It may sound like I think I’m really more spiritual than others. I don’t. I’m a winter Christian. I love and desperately need my fellow summer believers. I’m drawn by their answers, their confidence, their optimism.

But at age 55, I’m thankful for this faith that has survived. Doubt-filled, less-than-confident faith. I’ve given up thinking that if I just try harder I’ll have the assurance others seem to have.

I will groan, long, wait, and hope. For I’m a believer in the resurrection of Jesus.

My heart has no desire to stay
Where doubts arise and fears dismay
Tho’ some may dwell where these abound
My prayer, my aim is higher ground.

22 Responses leave one →
  1. Don Kleppe permalink
    March 12, 2012

    I’m wondering if age is the key factor for the season we find ourselves in. I’ve always leaned toward the winter but now have snow drifts making it difficult to get in and out of the house. I don’t think my faith is weaker — it’s just been redefined by life as I’ve experienced it. If prayer “works”, it is to keep that cable to the anchor strong and viable. I wonder how I would feel about this movie…..would there be any change of season?

  2. Mark Frost permalink
    March 12, 2012

    Thank you, Mike. As I write this, my wife clings to the tiniest sliver of life. Unless God works a miracle, pancreatic cancer will soon finish its horrible work in her. We have been surrounded by a wonderful family of dedicated fellow-believers who have said, in word and action, “We’ll walk this road with you.” God bless them! But we’ve also received notes and emails from several who tell us that God wants to heal her and that he would heal her, but for our lack of faith (I’m never sure whether it’s my faith or hers that’s deemed deficient). As “proof,” we’ve been pointed to the example of Joel Osteen’s mother, who was given three weeks to live by the doctors, and then miraculously healed. (No mention of Joel’s dad, whose death from a sudden heart attack propelled Joel into ministry.) Maybe these are simply “summer Christians,” and I need to appreciate their perspective as a counterbalance to my own. But I’ll tell you that it’s hard not to resent what I often perceive as a case of theological “blame the victim” arising from a sense of spiritual superiority. I’ll take the winter saints who are holding her hands and offering me their shoulders any day.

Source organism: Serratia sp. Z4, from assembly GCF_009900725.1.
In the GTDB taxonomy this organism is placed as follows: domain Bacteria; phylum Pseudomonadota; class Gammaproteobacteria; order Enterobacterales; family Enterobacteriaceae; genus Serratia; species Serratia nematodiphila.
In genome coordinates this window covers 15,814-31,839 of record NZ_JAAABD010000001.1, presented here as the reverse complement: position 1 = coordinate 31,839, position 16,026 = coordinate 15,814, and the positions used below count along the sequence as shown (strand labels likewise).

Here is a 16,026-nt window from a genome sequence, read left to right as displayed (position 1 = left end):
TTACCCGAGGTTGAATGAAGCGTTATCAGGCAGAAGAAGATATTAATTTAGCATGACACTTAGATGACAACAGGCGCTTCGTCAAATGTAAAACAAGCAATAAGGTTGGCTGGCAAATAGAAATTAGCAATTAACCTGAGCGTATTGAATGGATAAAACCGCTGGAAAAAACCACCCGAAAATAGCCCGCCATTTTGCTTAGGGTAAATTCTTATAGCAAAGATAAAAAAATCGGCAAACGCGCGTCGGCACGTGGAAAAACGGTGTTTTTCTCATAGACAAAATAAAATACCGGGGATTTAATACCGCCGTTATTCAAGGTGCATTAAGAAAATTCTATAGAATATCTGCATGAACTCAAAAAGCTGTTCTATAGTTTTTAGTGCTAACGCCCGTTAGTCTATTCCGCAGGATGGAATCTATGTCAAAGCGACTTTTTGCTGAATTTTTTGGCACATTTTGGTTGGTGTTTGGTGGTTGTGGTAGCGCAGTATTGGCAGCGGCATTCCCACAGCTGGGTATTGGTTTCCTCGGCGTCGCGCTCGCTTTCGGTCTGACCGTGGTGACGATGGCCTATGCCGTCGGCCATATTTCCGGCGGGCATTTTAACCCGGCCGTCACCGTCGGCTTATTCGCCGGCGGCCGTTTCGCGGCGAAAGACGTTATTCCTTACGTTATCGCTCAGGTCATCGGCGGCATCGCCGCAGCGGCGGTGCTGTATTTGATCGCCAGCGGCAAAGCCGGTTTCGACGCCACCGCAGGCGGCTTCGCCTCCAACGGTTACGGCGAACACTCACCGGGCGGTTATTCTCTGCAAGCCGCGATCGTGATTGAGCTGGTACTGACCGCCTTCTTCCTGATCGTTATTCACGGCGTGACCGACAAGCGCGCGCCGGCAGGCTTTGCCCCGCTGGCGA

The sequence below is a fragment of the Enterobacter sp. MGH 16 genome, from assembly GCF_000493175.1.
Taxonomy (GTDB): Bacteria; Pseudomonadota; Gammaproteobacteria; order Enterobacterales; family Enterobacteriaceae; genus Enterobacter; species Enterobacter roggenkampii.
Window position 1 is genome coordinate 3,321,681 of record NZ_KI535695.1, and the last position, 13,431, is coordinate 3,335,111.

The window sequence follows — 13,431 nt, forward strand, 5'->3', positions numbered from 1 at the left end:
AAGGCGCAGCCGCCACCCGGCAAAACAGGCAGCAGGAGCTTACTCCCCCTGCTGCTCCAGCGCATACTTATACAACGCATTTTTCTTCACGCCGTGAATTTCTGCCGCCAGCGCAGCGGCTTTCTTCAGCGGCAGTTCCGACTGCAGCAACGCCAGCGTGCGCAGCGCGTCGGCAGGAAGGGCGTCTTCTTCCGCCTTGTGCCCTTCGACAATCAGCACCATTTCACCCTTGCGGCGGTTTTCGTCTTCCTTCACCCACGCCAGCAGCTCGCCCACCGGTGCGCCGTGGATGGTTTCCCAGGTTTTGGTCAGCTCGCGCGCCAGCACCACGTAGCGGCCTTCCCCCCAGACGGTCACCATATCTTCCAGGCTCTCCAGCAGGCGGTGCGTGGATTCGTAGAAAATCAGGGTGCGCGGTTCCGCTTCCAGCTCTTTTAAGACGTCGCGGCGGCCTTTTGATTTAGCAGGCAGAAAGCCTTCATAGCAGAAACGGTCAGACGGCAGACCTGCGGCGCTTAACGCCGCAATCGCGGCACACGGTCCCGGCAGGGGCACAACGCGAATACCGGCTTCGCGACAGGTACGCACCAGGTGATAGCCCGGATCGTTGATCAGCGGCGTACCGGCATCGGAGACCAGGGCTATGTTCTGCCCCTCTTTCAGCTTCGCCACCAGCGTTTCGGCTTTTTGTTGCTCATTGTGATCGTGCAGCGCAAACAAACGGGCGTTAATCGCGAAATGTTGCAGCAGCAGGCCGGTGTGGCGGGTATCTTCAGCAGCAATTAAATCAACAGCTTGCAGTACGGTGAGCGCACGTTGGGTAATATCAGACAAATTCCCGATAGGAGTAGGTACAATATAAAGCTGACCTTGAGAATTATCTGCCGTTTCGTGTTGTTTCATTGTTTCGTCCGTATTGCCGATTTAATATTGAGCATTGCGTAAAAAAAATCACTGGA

3. Bonnie Barnes permalink
    March 12, 2012

    Thank you, Mike.

  4. March 12, 2012

    Very possible, Don—though these questions for me go WAY back! But yes, age (and the life experiences/disappointments that go with it) are no doubt a factor.

    Thank you so much, Bonnie.

  5. March 12, 2012

    Mark – There is without question a “blame the victim” impulse to triumphalistic Christianity. (Just check out 1 and 2 Corinthians, of course!) Though this isn’t true for all summer Christians by any means, there is a constant danger for “already” believers to imply that you’re just not good enough: you don’t believe enough, don’t trust God enough, don’t claim enough, etc.

    I am endlessly thankful for those who will come alongside those who suffer and walk with them into and through that suffering.

    And on a personal note, my friend, may God’s deepest presence surround you and your Beloved in this hour. May you know how wide and deep and long is this love that will not let you go. I give him thanks today for those hands and shoulders of others who surround you.

  6. Lori permalink
    March 12, 2012

    No accusations intended here: but can you explain why you chose to stay in a fundamentalist group? Wouldn’t it make more sense to have migrated to another group where mystery is valued more, where the strength of tradition can walk hand-in-hand with experience? In other words, haven’t you made this harder on yourself that it needed to be? Thank you.

  7. March 12, 2012

    Oh, Lori. Wonderful question.